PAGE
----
The quartet performed via augmented reality during the 2018 League of Legends Finals Opening Ceremony presented by Mastercard alongside (G)I-dle and American singers Madison Beer and Jaira Burns.
There’s a new girl group in town, at least if you’re living in the world of League of Legends.
On Saturday, during the 2018 League of Legends World Championship Opening Ceremony in Incheon, South Korea, video game developer Riot Games unveiled a new virtual K-pop quartet called K/DA in what's being called a "mixed reality" performance that blended live staging and augmented reality [AR] technology.
During the opening ceremony show, Soyeon and Miyeon of K-pop girl group (G)I-dle and American singers Madison Beer and Jaira Burns performed the K/DA song “POP/STARS” alongside their League of Legends -- or LoL, as it's often called -- in-game alter egos: Kai’Sa (Burns), Akali (Soyeon), Ahri (Miyeon) and Evelynn (Beer). Via AR, K/DA's foursome were visible on jumbotrons in the stadium and on live streams as if they were actually there onstage.
“We believe there’s a huge overlap between League of Legends, esports overall and the music industry,” Viranda Tantula, creative lead at Riot Games, tells Billboard. “We’ve invested in building our internal music team with both an artist focused creative studio full of composers, songwriters and producers, as well as people who can perform all the services that you would see at a standard music label, such as distribution, A&R and promo.”
The 2018 League of Legends World Championship presented an ideal opportunity to explore the K-pop world, which was “a new space” for Riot, says Tantula. “We’re always looking for ways to create authentic music experiences our fans will love, even if it means taking creative risks trying new genres and styles."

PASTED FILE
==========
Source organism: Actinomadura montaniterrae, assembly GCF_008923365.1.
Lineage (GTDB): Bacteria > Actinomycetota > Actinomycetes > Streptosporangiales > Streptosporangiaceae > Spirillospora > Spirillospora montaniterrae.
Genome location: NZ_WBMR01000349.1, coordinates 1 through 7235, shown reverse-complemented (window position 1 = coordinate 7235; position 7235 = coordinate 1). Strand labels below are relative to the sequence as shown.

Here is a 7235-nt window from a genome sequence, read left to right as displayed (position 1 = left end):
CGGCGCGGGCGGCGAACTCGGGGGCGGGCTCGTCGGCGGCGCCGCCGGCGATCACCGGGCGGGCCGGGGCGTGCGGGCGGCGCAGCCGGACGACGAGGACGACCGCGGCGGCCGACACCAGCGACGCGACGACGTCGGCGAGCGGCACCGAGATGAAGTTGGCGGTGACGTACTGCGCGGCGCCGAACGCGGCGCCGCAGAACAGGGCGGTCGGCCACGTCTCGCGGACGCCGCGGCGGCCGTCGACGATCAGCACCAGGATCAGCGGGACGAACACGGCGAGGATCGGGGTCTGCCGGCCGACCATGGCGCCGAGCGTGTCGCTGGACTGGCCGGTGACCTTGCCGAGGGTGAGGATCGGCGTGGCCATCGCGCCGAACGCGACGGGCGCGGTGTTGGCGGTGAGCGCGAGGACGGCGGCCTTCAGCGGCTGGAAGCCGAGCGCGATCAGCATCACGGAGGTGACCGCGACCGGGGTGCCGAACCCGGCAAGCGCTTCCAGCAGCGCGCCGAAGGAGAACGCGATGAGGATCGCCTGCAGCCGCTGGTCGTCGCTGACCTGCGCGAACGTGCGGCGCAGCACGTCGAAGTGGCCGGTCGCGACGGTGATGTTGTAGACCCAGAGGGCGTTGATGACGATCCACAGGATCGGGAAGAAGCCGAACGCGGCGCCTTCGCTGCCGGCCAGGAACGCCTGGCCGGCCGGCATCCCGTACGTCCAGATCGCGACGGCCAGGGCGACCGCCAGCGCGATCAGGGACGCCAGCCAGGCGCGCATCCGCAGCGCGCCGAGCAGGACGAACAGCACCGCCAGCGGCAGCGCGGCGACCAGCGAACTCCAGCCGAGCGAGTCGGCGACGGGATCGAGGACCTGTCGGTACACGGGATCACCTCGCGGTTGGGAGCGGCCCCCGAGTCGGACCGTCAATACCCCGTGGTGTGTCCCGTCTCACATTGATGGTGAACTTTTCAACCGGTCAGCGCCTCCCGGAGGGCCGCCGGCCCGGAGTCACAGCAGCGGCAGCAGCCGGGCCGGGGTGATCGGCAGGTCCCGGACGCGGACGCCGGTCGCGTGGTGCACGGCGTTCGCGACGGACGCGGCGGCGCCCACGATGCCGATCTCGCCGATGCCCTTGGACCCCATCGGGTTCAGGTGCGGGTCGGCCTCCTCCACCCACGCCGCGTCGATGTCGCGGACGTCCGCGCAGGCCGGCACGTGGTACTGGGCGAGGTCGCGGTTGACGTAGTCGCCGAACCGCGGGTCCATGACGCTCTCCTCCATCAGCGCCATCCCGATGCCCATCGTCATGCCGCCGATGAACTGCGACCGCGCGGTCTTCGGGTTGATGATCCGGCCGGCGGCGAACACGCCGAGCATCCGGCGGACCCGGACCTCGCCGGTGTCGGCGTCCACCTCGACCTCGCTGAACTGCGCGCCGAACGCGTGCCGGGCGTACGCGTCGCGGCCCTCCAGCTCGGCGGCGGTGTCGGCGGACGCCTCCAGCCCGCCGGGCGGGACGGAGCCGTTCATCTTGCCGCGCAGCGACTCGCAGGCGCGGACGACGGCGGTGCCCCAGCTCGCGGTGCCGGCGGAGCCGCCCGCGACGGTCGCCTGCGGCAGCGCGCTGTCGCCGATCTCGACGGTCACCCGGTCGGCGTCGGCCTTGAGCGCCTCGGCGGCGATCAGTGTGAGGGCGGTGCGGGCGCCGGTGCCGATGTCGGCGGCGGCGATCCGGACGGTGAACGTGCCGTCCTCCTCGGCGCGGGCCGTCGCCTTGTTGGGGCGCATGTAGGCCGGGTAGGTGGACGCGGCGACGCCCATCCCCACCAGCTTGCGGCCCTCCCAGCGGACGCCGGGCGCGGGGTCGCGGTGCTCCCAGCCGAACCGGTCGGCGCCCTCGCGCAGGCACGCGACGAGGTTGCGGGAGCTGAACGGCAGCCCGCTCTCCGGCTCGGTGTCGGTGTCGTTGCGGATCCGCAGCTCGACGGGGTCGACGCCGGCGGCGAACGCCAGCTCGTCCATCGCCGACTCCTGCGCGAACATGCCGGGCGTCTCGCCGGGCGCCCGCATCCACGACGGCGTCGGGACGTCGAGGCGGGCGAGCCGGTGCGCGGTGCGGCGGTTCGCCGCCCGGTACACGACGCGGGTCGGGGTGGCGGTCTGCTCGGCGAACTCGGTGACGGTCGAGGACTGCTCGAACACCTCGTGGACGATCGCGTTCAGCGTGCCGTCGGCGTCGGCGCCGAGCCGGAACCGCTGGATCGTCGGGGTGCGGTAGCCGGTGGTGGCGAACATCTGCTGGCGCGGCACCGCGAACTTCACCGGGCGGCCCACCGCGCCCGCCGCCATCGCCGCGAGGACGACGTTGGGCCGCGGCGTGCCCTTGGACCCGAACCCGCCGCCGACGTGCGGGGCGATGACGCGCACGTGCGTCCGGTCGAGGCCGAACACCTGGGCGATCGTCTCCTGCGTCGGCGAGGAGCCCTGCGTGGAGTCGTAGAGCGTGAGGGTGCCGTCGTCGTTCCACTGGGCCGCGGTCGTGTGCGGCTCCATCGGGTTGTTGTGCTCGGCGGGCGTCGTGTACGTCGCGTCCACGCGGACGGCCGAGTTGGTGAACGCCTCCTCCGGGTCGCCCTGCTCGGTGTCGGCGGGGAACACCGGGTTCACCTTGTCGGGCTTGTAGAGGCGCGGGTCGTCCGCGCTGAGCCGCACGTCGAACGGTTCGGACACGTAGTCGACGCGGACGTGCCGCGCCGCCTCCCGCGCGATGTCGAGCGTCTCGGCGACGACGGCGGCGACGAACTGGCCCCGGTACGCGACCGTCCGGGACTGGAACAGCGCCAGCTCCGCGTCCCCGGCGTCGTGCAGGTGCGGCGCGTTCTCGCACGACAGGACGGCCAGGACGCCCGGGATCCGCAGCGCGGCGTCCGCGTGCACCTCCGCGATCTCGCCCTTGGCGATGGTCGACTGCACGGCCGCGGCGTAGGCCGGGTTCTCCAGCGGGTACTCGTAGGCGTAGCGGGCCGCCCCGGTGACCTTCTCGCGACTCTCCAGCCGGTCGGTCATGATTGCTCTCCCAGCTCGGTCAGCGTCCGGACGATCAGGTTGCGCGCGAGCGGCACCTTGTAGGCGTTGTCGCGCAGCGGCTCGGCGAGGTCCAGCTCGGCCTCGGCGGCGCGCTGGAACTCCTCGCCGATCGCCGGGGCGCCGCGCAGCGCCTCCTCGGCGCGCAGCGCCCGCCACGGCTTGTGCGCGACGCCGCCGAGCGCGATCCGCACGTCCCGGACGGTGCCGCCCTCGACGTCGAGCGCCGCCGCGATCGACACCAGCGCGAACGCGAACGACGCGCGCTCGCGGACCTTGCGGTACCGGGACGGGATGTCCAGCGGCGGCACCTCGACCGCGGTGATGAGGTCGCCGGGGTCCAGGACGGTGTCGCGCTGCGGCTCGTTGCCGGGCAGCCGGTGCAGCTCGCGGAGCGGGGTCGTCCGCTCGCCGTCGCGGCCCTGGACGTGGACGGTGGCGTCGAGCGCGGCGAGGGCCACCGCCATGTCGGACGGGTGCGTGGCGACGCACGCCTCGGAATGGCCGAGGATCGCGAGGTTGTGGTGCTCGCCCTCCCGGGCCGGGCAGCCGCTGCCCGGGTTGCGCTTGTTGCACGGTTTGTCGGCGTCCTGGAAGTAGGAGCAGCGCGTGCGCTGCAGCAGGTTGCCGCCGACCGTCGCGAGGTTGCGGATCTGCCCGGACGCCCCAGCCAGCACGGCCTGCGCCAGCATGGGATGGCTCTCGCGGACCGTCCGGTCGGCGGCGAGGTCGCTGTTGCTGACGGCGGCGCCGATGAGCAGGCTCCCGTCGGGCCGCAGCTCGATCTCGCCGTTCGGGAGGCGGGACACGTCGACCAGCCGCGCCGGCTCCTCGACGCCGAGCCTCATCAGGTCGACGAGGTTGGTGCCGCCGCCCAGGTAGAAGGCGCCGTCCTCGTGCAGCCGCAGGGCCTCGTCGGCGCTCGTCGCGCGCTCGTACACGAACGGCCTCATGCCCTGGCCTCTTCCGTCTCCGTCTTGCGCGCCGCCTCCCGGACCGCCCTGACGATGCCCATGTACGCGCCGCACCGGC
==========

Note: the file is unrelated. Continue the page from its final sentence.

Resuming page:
“When I first heard the guide demo version of ‘POP/STARS’, and when I first saw the character, Ahri, I really wanted to participate in this great collaboration and do it well,” Miyeon tells Billboard in a statement. “For me, especially, motion capture was so new and a good experience. I was so surprised to see my dancing moves and lip being applied to the character Ahri. As I started this great collaboration project, I learn more about LoL and Ahri and I actually played LoL with Ahri to understand the character.”
“I tried to feel like Akali and move as if I were Akali during the motion caption,” added Soyeon. “When I saw the result through the music video and the AR, I was very surprised because of how realistic Akali’s movements and facial expressions looked.” About performing, she said, “I was so happy to be offered and have an opportunity to be in part of the opening ceremony of renown LoL Worlds!! Not only Jaira and Madison, but also with the AR characters, I really wanted to be on the stage together.”
Soyeon also thanked fans for their support, in response to the music video for “POP/STARS” surpassing over 10 million views within three days of its release. On Monday (Nov. 5), the video trended on YouTube and exceeded 14 million views.
In the past, Riot Games has produced other musical acts, though they were entirely based in CGI video; in 2014, Pentakill's Smite And Ignite debuted and peaked at No. 10 on the Hard Rock Albums chart on June 21, 2014.
Along with “Pop/Star,” Riot also produced the song “RISE (Remix),” which was released on Oct. 24. The remix, which followed the original released in September, features electronic act The Glitch Mob, rapper Bobby of K-pop group iKON, electronic act Mako, and metalcore vocalist Telle Smith of The Word Alive. Tantula recognizes that the trio make an odd match, unlike the four women behind K/DA who all dabble in pop realms. “On paper [the three] might look like a strange combo that wouldn’t work. However, they all manage to come together in a super cohesive and visceral way, much like how people from all walks of life come together as a diverse variety of characters in our game, League of Legends.”
The goal of Riot Games’ music endeavors? Mainstreaming its content. “We’re dedicated to reaching our fans and community,” said Tantula. “[We] really strive to deliver our music everywhere they would listen to any other music.”